‘A mother may let her child fall sometimes, and to be hurt in various ways, but she would never allow any real danger to come to the child. And even if our earthly mother let her child perish, our heavenly mother, Jesus, will never allow his children to perish.’

Julian’s writings have been important to me for nearly thirty years. I wrote this short poem last year because in receiving the crucifix I realised that I had skimmed over her close attention to the tortured Christ. She is the voice of the motherly love of God, but she does not shy away from pain and cruelty.


Before she was enfolded and enfolded us
in words that recognise that mothering
is more than something local (a universal
sling holding us to the torso of reality,
as we cry out to our core of being),
she saw the worst that men can do to men
and felt her life suspended. So if you
would like to hold a hazelnut in hand
and know the woods that can enclose you
can be enclosed in a single palm,
don’t shrink away from Amnesty International,
special rendition, fingernails ripped off.
There may be nothing you can do but run on errands
and fall until your ankle’s twisted round.
The mother-king will raise you to herself.

Julian’s feast day is celebrated on 8th May in the Church of England, and 13th May in the Church of Rome. More extracts from her work can be found on Wikiquote. I was introduced to her work by the booklet Enfolded in Love edited by Robert Llewelyn. The photograph (of Norwich Cathedral) is from Wikimedia Commons

“He Opened Wide His Arms For Us On The Cross”: Chris Fewings


Today is Holy Cross Day. We’re told Jesus “opened wide his arms for us on the cross”, but it’s easy for Christians to forget that the cross was an instrument of torture and execution. You wouldn’t expect to go into church and see a noose hanging from the ceiling, or an electric chair in front of the altar. We sing hymns like “I’ll cherish the old rugged cross” almost as if the cross were a teddy bear.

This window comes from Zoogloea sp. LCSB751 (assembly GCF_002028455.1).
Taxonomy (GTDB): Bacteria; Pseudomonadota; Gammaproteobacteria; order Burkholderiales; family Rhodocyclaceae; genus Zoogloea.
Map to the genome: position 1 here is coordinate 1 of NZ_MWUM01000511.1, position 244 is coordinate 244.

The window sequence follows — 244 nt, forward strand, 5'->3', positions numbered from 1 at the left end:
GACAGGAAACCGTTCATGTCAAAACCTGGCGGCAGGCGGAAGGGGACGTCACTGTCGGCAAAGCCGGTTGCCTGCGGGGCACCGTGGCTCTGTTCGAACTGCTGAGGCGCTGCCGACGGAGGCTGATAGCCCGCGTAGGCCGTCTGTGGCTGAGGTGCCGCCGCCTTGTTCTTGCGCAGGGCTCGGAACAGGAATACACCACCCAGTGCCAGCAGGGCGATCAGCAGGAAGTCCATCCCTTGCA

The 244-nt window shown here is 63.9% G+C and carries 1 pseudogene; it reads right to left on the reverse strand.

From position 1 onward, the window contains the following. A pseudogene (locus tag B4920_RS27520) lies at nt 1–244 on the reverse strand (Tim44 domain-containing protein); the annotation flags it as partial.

Why do we say “the tree of shame has become the tree of glory”? Why should dwelling on the pain and death of one man heal us? Perhaps because Jesus accepts his pain and reaches out from it to us. When I’m in pain, I tend to curl up and turn my back on people, or snap at them to keep them away. Jesus stretches wide has arms and says, I can survive this. I’m not going to kick back against the people who caused me pain. When I’m gone, I want my best friend to look after my mum and my mum to look after my best friend. I want to wrap my wings around all of you in your pain. I don’t want you to suffer alone.

So we lift high the cross. We believe that in Jesus our pain and suffering can be transformed. And this can happen by contemplating the cross. When we stop our busy lives to look at this image of a man in pain who is not crushed by that pain, and who is not cut off from us in his pain, we wonder. The spirit of Jesus, the spirit of sonship, the spirit of the little child who trusts his parents, can breathe through us and we cry out Father, I place myself in your hands. Life, universe, mother, I trust you. Either this cup will pass, or you will give me strength to bear it. And the possibility opens up of opening our arms to others, in spite of the pain, instead of closing ourselves off.